(From Nikkei Asian Review)
By Yoichi Takita, Nikkei senior staff writer
Japanese megabanks have remained aggressive in moving more of their money to overseas assets in recent years. All those efforts, however, appear to have backfired.
Banks in Japan are starting to face difficulties in borrowing dollars on global money markets. The bad omen is attributable to a surge in the “Japan premium” — the extra interest that Japanese banks have to pay to raise funds overseas.
This trend is fueled by growing speculation — the U.S. Federal Reserve will raise its target for the federal funds rate next month, even amid growing year-end funding demand.
Yen-dollar basis swaps are widening sharply, as banks around the world are scrambling to secure dollars. A basis swap is an exchange of floating interest rates of two different currencies.
Basis swap spreads with one-year maturity have expanded to slightly more than 0.7%, the level they hit after the 2008 collapse of U.S. investment bank Lehman Brothers and the 2011 Great East Japan Earthquake.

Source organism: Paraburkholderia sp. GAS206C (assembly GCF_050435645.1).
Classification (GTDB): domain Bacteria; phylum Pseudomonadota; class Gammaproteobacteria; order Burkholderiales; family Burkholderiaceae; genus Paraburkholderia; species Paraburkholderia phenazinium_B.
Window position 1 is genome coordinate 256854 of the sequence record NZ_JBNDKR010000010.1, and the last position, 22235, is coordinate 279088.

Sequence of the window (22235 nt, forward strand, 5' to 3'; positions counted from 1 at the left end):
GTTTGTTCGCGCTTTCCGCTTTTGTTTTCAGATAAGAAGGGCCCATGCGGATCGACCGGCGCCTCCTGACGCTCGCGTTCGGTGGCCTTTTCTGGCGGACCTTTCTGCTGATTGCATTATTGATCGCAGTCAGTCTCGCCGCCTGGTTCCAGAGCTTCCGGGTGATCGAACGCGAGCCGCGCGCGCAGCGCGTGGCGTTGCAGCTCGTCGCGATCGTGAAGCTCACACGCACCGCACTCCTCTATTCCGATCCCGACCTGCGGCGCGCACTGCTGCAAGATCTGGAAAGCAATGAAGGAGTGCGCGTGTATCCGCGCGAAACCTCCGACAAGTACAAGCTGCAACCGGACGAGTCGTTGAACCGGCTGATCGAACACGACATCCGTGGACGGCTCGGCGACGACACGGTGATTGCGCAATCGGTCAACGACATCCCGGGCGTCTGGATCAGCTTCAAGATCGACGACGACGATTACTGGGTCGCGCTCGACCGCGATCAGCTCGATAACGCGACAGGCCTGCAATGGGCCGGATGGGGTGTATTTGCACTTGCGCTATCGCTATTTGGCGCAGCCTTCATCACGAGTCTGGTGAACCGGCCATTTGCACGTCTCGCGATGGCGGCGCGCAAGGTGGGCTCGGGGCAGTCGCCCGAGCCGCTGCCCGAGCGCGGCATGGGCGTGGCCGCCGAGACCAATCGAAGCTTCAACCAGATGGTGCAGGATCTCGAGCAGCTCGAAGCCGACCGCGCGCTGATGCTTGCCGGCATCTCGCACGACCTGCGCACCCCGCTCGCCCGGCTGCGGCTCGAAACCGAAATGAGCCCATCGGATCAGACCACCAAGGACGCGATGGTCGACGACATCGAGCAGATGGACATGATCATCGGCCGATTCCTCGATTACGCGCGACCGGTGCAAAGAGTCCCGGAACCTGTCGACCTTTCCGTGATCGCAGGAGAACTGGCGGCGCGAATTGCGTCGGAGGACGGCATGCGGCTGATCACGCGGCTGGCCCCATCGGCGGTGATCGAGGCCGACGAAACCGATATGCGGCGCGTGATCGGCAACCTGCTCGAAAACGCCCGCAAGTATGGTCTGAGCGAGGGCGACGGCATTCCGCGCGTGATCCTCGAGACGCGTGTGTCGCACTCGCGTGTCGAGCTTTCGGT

One source of concern is U.S. banks, which are hesitant to put the greenback into the market. Of course, they are not waiting for higher interest rates. They now have no room to finance others, as financial regulations are increasingly strengthened. A dwindling supply of dollars will automatically push up the interest rates.
Japanese three megabanks’ global operations accounted for 33% of their total profits for the year ended March 2015, a 100% jump from the 17% for fiscal 2011. The banks are Mitsubishi UFJ Financial Group, Sumitomo Mitsui Financial Group and Mizuho Financial Group.
Japanese banks have increased the size of their overseas assets by expanding their business abroad, thanks to overseas expansion of Japan Inc. The figure stands out compared with the world’s other banks, except those in China. They have also been successful in recruiting new borrowers switching from their foreign competitors. In contrast, Western banks have cut back their asset size. Read more